In case of concentrations concerning banks and financial institutions, the IAA currently calculates the relevant thresholds taking into account one tenth of the parties’ assets, whereas EU merger control takes into account – even for such financial institutions – their turnover, and more precisely a list of specific income items, which the proposed amended Italian law would also refer to.
The IAA proposes to align the national regime with the EU one, and the same is also done in regard of the relevant Italian provisions concerning the calculation of revenues generated by insurance companies.
Timeline for phase II merger review
Finally, a long due reform of the phase II timeline is proposed. Currently, in ordinary cases (where no requirement of an opinion by a sector regulatory agency is applicable), a phase II may last a maximum of 75 calendar days. The IAA considers this too short to allow it to focus on all relevant aspects of the notified transaction, and this also unduly restricts the defense rights of the merging parties.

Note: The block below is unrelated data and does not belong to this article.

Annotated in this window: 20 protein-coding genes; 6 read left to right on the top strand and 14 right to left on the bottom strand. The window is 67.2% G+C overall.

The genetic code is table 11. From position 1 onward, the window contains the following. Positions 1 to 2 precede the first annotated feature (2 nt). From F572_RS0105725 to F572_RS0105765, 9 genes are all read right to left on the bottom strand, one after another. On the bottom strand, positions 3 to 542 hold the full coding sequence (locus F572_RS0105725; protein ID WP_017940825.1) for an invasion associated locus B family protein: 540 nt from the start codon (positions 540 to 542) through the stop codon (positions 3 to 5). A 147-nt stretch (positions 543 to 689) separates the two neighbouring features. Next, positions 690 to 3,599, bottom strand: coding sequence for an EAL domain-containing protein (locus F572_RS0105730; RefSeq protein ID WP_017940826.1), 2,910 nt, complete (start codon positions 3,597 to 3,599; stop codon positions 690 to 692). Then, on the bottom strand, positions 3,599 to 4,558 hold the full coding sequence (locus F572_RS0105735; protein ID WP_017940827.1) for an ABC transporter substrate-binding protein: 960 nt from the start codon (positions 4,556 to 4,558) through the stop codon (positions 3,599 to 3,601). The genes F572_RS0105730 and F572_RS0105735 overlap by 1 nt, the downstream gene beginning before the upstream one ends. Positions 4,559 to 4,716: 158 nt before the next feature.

The IAA now proposes to double the base phase II review period to 90 calendar days, i.e. 120 calendar days in ordinary cases, and 150 calendar days if a mandatory (not binding) opinion of a relevant regulatory agency is required.
Notwithstanding a track record of previous IAA’s proposals which often failed to become law, it seems that this one may have good chances to be accepted (or at least concretely followed up by legislators), particularly as far as the merger control aspects are concerned. This is both (i) in light of the express interest displayed by the new Government towards competition reforms, and (ii) due to the fact the proposed rules are not expected to be divisive in the current Italian political debate.